Tennessee Supreme Court reverses breath test fee ruling
NASHVILLE, Tenn. — The Tennessee Supreme Court on Thursday reversed a ruling that said it was unconstitutional for the state to require people found guilty of DUI to pay a fee if a blood or breath test was used to convict.
The opinion by Justice Cornelia A. Clark rejected the defendant’s due process challenge and disagreed with the Court of Criminal Appeals, which ruled in the defendant’s favor in February. That ruling found that the $250 fee violated due process and called into question the trustworthiness of test results obtained by the bureau’s forensic scientists.
Clark’s opinion said the General Assembly could have found a better way to provide funding for the testing operations and pointed out that was done in May. But she said the court concluded that the statute didn’t deprive the defendant of due process.
Attorney General Herbert H. Slatery III said in a news release that the ruling does away with any questions over previous DUI convictions.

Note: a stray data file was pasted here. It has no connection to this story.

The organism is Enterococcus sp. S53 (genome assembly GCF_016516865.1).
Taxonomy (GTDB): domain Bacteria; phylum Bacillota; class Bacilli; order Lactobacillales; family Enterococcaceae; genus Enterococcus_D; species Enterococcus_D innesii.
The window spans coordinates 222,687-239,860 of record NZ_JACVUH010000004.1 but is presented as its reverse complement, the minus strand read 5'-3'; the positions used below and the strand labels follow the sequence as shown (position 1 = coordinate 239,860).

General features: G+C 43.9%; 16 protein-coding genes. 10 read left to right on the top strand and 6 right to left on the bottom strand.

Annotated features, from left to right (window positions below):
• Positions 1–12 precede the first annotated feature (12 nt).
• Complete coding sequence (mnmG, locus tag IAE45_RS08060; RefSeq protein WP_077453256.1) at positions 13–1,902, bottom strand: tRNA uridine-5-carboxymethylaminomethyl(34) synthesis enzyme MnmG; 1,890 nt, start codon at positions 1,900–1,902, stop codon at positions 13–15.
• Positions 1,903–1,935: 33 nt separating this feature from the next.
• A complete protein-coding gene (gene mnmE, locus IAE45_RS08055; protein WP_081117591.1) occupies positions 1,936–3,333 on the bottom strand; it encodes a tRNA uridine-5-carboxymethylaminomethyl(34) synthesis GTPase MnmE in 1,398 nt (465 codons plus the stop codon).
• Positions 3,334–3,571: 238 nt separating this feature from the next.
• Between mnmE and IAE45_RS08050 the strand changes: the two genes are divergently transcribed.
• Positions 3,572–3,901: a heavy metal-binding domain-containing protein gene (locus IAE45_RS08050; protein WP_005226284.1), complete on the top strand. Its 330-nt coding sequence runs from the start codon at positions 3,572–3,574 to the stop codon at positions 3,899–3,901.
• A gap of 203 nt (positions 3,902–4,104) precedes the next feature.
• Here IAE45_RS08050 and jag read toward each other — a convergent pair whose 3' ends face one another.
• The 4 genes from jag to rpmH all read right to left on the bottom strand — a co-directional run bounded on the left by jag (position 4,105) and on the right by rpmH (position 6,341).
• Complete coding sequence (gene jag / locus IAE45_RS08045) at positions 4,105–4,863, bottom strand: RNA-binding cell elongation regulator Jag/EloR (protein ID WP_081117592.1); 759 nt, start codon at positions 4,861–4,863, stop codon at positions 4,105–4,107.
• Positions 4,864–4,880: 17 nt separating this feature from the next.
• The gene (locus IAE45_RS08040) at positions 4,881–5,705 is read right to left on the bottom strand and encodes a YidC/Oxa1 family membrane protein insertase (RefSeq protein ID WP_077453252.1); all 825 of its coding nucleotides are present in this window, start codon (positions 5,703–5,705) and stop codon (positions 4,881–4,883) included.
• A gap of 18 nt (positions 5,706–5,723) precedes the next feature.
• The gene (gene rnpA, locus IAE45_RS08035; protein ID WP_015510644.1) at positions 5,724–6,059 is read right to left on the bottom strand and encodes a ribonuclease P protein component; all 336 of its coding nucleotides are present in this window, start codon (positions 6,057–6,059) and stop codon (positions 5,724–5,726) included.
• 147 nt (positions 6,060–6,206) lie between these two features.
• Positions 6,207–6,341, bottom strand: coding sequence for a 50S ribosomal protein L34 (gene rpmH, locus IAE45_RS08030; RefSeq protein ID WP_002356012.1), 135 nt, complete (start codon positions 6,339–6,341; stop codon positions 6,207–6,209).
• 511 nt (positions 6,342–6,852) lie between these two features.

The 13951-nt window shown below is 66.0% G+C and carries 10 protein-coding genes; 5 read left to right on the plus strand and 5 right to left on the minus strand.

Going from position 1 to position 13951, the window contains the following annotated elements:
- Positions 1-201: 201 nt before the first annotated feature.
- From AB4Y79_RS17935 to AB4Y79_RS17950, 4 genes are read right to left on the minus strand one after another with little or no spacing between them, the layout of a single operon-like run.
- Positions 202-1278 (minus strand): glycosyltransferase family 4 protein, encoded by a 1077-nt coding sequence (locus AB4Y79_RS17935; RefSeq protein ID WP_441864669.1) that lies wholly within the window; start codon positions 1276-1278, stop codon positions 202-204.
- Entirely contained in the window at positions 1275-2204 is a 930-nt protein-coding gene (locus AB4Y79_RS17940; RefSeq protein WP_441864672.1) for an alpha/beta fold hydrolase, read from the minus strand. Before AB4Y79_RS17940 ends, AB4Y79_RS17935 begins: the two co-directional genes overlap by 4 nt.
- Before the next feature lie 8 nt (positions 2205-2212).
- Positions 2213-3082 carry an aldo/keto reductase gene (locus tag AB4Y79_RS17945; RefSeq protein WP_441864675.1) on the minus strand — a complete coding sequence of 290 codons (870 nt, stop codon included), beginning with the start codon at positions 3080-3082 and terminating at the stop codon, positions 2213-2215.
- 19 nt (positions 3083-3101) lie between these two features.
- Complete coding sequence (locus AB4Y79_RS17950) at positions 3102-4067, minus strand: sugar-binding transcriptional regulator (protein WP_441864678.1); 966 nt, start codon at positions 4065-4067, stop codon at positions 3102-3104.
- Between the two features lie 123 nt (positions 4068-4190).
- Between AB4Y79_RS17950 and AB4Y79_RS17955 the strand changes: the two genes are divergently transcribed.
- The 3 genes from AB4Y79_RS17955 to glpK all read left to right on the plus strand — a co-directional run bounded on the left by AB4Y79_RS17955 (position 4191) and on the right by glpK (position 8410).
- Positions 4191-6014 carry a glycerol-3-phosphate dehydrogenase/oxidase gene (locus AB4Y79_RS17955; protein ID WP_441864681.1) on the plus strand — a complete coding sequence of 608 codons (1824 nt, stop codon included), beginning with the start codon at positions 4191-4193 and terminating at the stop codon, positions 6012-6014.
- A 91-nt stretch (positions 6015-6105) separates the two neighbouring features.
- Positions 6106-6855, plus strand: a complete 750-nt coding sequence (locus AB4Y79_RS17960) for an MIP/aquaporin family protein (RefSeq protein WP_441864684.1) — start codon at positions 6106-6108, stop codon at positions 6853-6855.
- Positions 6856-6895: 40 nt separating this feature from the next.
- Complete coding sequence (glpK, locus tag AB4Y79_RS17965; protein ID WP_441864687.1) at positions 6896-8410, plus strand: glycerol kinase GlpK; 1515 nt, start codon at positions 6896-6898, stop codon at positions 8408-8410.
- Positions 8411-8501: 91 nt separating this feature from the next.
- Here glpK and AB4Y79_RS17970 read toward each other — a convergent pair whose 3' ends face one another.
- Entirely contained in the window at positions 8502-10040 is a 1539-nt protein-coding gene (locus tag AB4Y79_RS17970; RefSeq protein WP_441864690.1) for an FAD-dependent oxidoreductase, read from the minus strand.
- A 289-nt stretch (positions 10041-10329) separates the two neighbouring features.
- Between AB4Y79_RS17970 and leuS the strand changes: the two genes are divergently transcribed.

Jerry H. Summers, one of the attorneys for defendant Rosemary L. Decosimo of Chattanooga, said he has already asked for bond for his client while he appeals to the U.S. Supreme Court, where he said he had expected the case would wind up.
“It’s a case of constitutional significance in Tennessee and also affects other states,” he said.
The case was joined by more than 20 defendants who were charged with DUIs after they provided blood or breath samples.
Chief Justice Jeffrey S. Bivins and Justices Sharon G. Lee, Holly Kirby and Roger A. Page joined in the opinion.